Much planning has already gone into The Barn Owl gown, from the undergown to the robe, to the underpinnings, and hair is not to be left out! I am mainly starting down this road because I have been looking almost entirely in vain for a good, definitive “How To” for making late 18th century wigs. It seems like everyone wants to keep this a secret (or my Google skills are fail).
Truth be told, I am completely petrified by the idea of creating this wig. I have almost none of my own hair to speak of, so I can’t use extensions, falls/partials, since it will look funny. I may even have trouble blending the wig with my existing hair, and then there’s always the problem of the haircolors not matching, since mine is always in a state of change.
So my intention here is to relieve the fearful and educate the curious by flopping my way through the construction of what will hopefully be Hair of Great Enormity.
The 1790s Hair of Great Enormity is essential to the costume and should be regarded as having as much importance as any piece of the dress. Without the hair, the whole ensemble just doesn’t come off right. WITH the hair, you’ve catapulted yourself into costume awesomeness, hopefully appearing as if you’ve just stepped out of a painting.
Step 3 – Wig is dry/cool, so unroll the curlers (if you’ve dipped or hot-rolled), and run your fingers through the curls to separate them. Then pull out your trusty rat-tail comb and start teasing the bejeezes out of the hair. In my experience, this turns out bad, but let’s trust it this one time. I reckon it will take quite a lot of playing with, sculpting, twisting, resculpting, finger-curling, and all manner of fiddling to get the shape and height you want. All through this, of course, there will be a cloud of hairspray slowly suffocating you.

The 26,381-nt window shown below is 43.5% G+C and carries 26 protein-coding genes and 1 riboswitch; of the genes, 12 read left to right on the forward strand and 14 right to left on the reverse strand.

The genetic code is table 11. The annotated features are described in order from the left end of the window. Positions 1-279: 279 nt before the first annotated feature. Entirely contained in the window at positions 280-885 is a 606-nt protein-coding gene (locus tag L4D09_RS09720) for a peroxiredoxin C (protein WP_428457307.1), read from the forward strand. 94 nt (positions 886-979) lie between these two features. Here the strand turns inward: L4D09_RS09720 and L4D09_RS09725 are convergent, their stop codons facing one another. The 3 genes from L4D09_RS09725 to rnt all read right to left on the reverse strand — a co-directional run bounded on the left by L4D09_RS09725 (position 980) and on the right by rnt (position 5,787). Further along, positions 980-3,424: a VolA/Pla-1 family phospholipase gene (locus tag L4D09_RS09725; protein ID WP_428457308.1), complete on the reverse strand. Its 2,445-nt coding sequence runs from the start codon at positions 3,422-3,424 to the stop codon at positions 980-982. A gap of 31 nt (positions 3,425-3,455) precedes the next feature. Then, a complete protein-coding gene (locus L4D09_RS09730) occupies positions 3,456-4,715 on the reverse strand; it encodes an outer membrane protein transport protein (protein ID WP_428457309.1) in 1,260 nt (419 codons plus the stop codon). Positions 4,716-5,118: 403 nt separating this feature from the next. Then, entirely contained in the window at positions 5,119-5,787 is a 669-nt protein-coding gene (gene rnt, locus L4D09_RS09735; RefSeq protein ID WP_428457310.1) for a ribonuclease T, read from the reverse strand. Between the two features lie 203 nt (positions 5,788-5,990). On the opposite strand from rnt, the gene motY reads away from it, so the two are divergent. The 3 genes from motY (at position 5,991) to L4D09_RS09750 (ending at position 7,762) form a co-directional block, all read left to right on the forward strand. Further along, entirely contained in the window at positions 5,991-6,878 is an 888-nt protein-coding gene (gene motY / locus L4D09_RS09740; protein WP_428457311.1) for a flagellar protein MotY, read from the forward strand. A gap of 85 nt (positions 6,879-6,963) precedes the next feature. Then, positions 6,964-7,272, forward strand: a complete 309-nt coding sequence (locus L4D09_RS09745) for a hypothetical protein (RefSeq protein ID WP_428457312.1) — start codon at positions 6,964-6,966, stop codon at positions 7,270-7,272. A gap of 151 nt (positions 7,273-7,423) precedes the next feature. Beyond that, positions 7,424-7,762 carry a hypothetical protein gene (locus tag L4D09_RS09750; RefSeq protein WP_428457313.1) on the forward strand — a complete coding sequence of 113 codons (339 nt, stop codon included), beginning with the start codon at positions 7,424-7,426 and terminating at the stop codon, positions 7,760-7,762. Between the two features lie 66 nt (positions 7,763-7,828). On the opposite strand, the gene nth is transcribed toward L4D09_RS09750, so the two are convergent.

By all accounts, wig should be successful and you’re ready to wear it. Blending the wig with your real hair involves hairspray, pins, fiddlage, and do make sure the wig is attached securely to your head. I intend to dance in mine, so I will have to take pains to avoid the monstrosity flying off my head, hitting people in the face, or causing a nasty headache.
Photos/Pics are from “The Duchess,” “Marie Antoinette,” and “The Affair of the Necklace.” There are lots more great photos at The Costumer’s Guide To Movie Costumes.
Now, you may be mad at me because I didn’t post any pictures of me actually making this wig. This is because I haven’t made it yet. Rest assured I will post an extensive, in-depth, edifying tutorial when the wig actually happens!